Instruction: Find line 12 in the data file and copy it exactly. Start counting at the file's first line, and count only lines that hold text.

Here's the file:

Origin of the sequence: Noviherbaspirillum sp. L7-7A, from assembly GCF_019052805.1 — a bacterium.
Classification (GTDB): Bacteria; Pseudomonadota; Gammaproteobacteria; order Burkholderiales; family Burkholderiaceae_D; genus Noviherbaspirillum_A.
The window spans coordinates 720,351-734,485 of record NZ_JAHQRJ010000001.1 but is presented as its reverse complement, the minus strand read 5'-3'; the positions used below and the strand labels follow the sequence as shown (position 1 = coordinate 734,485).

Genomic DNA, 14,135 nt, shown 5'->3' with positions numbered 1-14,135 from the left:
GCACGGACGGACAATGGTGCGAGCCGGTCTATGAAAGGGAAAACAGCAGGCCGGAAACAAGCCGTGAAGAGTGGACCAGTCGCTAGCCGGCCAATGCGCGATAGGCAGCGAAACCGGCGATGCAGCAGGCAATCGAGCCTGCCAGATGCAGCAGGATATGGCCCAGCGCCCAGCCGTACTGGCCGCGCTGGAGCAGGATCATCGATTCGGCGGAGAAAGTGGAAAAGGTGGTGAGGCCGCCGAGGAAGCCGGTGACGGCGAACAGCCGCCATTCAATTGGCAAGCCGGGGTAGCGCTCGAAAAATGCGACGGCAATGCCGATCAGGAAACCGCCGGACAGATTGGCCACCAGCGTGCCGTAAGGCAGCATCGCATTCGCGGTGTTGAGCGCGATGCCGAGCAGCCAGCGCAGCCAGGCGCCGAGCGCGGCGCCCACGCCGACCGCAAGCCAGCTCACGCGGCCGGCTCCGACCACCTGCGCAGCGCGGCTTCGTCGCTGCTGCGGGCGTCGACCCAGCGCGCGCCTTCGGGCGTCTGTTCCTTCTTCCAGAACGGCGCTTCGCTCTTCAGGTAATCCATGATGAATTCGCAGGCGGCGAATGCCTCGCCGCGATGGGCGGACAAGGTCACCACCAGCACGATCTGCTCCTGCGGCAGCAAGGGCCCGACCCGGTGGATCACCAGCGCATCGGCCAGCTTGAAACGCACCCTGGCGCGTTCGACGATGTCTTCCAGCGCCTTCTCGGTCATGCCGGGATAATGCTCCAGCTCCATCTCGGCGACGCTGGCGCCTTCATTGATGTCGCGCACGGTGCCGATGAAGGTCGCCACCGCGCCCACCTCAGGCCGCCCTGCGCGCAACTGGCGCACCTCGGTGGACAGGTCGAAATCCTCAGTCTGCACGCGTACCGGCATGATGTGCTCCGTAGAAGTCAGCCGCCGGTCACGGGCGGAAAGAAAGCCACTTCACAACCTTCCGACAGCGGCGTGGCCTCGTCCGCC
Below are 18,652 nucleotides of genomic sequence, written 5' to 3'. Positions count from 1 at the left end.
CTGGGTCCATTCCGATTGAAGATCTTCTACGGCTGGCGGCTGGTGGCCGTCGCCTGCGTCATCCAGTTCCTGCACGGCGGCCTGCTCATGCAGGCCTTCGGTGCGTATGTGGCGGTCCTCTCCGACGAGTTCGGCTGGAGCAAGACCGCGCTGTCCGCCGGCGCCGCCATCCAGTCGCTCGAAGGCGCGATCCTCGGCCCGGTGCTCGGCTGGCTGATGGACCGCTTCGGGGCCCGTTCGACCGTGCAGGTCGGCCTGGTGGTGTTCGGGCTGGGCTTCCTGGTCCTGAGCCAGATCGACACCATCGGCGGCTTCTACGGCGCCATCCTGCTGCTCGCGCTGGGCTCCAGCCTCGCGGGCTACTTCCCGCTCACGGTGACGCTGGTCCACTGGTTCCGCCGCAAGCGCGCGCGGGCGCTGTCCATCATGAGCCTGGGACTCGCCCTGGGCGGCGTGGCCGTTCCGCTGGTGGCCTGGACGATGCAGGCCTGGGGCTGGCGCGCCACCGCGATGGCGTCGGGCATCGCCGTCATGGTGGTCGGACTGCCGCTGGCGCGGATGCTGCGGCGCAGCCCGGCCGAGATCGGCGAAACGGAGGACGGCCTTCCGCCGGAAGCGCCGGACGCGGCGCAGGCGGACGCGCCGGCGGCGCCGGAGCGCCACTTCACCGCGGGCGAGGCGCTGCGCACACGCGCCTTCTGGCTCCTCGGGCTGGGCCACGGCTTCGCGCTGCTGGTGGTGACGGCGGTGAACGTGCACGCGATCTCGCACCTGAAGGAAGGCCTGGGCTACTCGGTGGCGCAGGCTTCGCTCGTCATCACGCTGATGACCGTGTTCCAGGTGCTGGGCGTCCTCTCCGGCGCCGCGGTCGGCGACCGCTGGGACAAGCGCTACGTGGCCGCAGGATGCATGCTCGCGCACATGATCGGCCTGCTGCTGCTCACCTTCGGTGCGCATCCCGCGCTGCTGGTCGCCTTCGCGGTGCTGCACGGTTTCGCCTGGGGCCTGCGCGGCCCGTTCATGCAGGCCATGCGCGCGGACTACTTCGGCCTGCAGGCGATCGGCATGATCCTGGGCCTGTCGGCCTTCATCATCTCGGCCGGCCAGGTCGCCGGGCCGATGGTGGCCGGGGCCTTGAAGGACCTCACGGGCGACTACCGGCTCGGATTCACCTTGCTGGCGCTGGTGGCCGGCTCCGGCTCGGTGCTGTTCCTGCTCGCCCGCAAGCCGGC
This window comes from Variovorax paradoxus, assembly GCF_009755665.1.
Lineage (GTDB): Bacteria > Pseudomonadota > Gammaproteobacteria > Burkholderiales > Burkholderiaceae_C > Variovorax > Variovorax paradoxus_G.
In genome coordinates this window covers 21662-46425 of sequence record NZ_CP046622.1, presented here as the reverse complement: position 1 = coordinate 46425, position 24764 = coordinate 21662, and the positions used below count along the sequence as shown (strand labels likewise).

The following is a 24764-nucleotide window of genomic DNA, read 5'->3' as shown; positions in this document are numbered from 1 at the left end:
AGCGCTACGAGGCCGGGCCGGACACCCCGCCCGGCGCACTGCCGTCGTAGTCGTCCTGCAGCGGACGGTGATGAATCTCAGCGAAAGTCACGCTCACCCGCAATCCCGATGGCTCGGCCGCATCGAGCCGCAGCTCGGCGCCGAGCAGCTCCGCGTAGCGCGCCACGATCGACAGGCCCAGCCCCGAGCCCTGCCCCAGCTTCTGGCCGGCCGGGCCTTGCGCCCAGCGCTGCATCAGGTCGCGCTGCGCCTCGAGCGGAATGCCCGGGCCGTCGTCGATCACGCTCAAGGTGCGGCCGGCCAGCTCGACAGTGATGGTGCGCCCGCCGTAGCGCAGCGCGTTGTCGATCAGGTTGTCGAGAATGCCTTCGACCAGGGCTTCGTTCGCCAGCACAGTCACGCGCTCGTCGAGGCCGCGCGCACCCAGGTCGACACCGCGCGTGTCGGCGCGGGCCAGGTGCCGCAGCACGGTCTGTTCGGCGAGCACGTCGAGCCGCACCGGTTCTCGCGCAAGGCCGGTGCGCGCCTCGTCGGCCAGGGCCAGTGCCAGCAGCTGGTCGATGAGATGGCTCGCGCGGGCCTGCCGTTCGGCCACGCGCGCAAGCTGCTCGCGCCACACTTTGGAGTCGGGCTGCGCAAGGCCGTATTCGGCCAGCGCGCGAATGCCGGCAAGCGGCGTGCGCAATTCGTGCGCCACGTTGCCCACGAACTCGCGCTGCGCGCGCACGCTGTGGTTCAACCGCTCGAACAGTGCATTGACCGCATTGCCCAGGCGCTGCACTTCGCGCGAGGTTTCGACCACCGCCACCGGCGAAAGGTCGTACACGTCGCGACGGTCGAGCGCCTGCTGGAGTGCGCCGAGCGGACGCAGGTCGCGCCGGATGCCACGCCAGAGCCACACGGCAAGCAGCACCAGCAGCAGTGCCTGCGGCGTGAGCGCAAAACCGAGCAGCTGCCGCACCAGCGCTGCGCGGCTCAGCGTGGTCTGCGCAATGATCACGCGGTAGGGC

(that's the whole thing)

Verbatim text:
AGCGCTACGAGGCCGGGCCGGACACCCCGCCCGGCGCACTGCCGTCGTAGTCGTCCTGCAGCGGACGGTGATGAATCTCAGCGAAAGTCACGCTCACCCGCAATCCCGATGGCTCGGCCGCATCGAGCCGCAGCTCGGCGCCGAGCAGCTCCGCGTAGCGCGCCACGATCGACAGGCCCAGCCCCGAGCCCTGCCCCAGCTTCTGGCCGGCCGGGCCTTGCGCCCAGCGCTGCATCAGGTCGCGCTGCGCCTCGAGCGGAATGCCCGGGCCGTCGTCGATCACGCTCAAGGTGCGGCCGGCCAGCTCGACAGTGATGGTGCGCCCGCCGTAGCGCAGCGCGTTGTCGATCAGGTTGTCGAGAATGCCTTCGACCAGGGCTTCGTTCGCCAGCACAGTCACGCGCTCGTCGAGGCCGCGCGCACCCAGGTCGACACCGCGCGTGTCGGCGCGGGCCAGGTGCCGCAGCACGGTCTGTTCGGCGAGCACGTCGAGCCGCACCGGTTCTCGCGCAAGGCCGGTGCGCGCCTCGTCGGCCAGGGCCAGTGCCAGCAGCTGGTCGATGAGATGGCTCGCGCGGGCCTGCCGTTCGGCCACGCGCGCAAGCTGCTCGCGCCACACTTTGGAGTCGGGCTGCGCAAGGCCGTATTCGGCCAGCGCGCGAATGCCGGCAAGCGGCGTGCGCAATTCGTGCGCCACGTTGCCCACGAACTCGCGCTGCGCGCGCACGCTGTGGTTCAACCGCTCGAACAGTGCATTGACCGCATTGCCCAGGCGCTGCACTTCGCGCGAGGTTTCGACCACCGCCACCGGCGAAAGGTCGTACACGTCGCGACGGTCGAGCGCCTGCTGGAGTGCGCCGAGCGGACGCAGGTCGCGCCGGATGCCACGCCAGAGCCACACGGCAAGCAGCACCAGCAGCAGTGCCTGCGGCGTGAGCGCAAAACCGAGCAGCTGCCGCACCAGCGCTGCGCGGCTCAGCGTGGTCTGCGCAATGATCACGCGGTAGGGC